From 1 April 2023, landlords will no longer be permitted to let commercial properties which have an EPC rating below E without permitted exemptions. Are your commercial properties prepared?
The MEES regulations
The minimum energy efficiency standards, or MEES, were introduced in March 2015 by the Energy Efficiency (Private Rented Property) (England and Wales) Regulations 2015, which followed the Energy Act 2011.
The current effect of the MEES regulations is that landlords of buildings within their scope must not renew existing tenancies or grant new tenancies of a building if the building has less than the minimum energy performance certificate (or EPC) of rating E (unless the landlord registered an exemption).
However, from 1 April 2023, the MEES requirements for a building to have no less than an EPC rating of E, will extend to all existing commercial leases, even where there is no change in tenancy arrangements (such as a renewal or new lease being granted).
As a result, from 1 April 2023, a landlord may not continue to let a commercial property with an EPC rating below E unless a valid exemption is registered.
MEES compliance is the obligation of landlords, and they will usually bear the cost, subject to any specific terms of the lease.
Tenants who sub-let could also be liable for compliance costs, where those premises do not currently have a rating of E or above.
Exceptions and exemptions
The MEES regulations do not apply to long leases, such as those granted for 99 plus years, and short leases granted for six months or less, save that where a tenant has been in continuous occupation for a period of more than 12 months.
There are some properties to which the MEES regulations do not apply such as temporary buildings with a planned life of two years or less, properties that do not use energy to condition the indoor climate (for example, industrial buildings) and listed buildings where compliance with the regulations would unacceptably alter their character or appearance.
There are also exemptions to the regime. A few key exemptions to note are:
- ‘All improvements made’ – The landlord has made all ‘the relevant energy improvements’ that can be made (or there are none that can be made) and the property remains below the required EPC E standard.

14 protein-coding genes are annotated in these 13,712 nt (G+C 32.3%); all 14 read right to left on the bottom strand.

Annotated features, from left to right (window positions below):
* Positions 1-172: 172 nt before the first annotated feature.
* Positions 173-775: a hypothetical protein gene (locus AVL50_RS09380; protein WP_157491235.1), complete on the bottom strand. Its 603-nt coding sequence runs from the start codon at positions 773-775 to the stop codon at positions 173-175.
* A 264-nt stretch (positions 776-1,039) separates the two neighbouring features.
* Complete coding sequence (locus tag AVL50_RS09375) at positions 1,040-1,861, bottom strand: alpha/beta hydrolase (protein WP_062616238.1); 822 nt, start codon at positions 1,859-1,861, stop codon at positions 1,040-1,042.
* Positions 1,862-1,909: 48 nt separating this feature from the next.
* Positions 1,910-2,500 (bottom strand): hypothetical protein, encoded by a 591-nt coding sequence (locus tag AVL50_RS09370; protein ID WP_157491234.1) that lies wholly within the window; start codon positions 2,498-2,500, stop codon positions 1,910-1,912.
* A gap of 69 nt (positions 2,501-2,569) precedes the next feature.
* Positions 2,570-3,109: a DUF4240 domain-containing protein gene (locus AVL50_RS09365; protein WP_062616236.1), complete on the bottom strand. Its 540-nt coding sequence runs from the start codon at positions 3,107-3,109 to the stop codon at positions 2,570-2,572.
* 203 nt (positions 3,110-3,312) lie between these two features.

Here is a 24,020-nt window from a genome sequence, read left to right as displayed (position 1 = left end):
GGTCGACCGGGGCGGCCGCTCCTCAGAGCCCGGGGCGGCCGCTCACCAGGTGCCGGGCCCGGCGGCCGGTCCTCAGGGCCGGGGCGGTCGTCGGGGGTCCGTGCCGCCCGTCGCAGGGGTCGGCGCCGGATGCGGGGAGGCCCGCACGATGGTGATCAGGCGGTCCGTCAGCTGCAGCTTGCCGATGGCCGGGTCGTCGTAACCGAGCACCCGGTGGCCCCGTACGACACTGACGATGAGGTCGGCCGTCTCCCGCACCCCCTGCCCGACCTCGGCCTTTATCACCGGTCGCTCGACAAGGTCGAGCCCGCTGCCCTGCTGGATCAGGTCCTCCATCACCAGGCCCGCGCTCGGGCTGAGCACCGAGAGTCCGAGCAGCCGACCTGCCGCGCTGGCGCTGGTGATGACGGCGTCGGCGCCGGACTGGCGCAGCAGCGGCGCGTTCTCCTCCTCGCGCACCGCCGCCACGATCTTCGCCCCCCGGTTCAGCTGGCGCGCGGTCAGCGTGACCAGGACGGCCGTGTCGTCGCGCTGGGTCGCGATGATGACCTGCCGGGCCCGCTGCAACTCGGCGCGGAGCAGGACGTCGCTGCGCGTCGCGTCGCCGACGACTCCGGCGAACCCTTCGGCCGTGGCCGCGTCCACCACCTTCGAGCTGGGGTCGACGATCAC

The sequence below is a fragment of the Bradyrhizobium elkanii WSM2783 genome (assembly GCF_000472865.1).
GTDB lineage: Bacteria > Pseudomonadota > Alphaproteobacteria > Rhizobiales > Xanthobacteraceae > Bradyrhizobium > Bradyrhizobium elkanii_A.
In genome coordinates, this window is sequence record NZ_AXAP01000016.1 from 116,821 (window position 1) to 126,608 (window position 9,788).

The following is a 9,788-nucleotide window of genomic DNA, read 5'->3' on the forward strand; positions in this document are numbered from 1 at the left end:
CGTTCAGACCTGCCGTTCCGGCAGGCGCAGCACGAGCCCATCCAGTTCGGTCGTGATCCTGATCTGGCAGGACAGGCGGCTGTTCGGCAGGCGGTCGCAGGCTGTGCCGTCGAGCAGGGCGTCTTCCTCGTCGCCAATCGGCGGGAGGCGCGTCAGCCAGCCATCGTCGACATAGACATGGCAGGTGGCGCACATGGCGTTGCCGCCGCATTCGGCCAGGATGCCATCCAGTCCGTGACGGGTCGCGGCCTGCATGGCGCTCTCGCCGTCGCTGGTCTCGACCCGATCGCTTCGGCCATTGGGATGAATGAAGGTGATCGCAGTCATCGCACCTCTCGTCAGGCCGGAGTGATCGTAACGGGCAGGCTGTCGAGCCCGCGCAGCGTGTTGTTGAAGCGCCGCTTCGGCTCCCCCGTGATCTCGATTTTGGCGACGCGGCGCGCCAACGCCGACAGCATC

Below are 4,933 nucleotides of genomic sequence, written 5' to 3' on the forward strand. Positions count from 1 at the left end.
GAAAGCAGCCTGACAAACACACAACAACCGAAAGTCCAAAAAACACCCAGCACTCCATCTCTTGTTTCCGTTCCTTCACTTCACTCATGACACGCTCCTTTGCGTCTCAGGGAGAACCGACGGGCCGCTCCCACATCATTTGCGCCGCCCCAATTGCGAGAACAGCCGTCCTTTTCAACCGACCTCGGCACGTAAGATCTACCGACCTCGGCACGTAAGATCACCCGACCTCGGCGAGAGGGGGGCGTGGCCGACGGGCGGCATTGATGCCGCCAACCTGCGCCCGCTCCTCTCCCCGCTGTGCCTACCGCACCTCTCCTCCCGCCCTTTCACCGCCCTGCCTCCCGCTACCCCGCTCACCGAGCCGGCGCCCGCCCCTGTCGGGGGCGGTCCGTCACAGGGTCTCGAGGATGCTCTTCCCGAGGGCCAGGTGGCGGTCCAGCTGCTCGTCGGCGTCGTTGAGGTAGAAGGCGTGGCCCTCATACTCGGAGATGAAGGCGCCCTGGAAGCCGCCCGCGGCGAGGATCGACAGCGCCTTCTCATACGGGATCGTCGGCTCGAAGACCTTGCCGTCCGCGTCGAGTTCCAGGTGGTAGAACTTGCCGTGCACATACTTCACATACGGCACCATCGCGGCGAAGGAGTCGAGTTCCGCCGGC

- Seven-year payback – The landlord can demonstrate that the cost of purchasing and installing any improvement or improvements would fail the seven-year payback test, that being where the cost of the works would not pay for themselves in expected savings on energy bills over a seven-year period (from the date the installation of those energy saving measures are completed).
- Consent – Where the landlord can demonstrate that it is unable to improve the EPC rating as it cannot obtain third-party consent to the necessary works. A landlord will need to demonstrate that third-party consent was required, sought and refused, or granted subject to a condition that the landlord could not reasonably comply with.
- Devaluation – An independent RICS registered surveyor has confirmed that the installation of energy efficiency measures would reduce the market value of the property, or building to which it forms part, by more than 5%.
- New landlord – This is a temporary six-month exemption to cover the circumstances where a person becomes a landlord in sudden circumstances. For example, in the case of a guarantor stepping in to take over an existing lease.
Exemptions last for a maximum of five years and need to be registered, with supporting documentary evidence, on the Government’s PRS Exemptions Register. However, landlords need to be careful to keep any registered exemption under review in case circumstances upon which the exemption is based change.
Once an exemption expires, to avoid enforcement action, a landlord will either need to have carried out any necessary works to meet the required MEES standard or seek to register a new exemption.
Penalties and enforcement
Local authorities are responsible for enforcing the MEES regulations through compliance notices and fines.
Where a landlord is renting out a non-compliant commercial property and the MEES breach lasts less than three months, they risk a fine of the greater of £5,000 or 10% of the property’s rateable value, up to a maximum of £50,000.
Breaches of the MEES regulations which go on for longer risk a fine of the higher of £10,000 or 20% of the rateable value of the property, up to a maximum of £150,000.
Local authorities can also fine landlords £5,000 for failing to comply with any compliance notice or if they submit false or misleading information on the PRS Exemptions Register.
The enforcing local authority can also impose ‘publication penalties’ on landlords, which involves them entering details about the breach on the publicly accessible part of the PRS Exemptions Register.
The April 2023 deadline is quickly approaching and so landlords should be reviewing their portfolio to ensure compliance of all existing leases, undertaking works to meet compliance or registering an exemption.
For more information
If you have any questions on the upcoming deadline and the potential implications, please contact Rhys Baker in the property litigation team.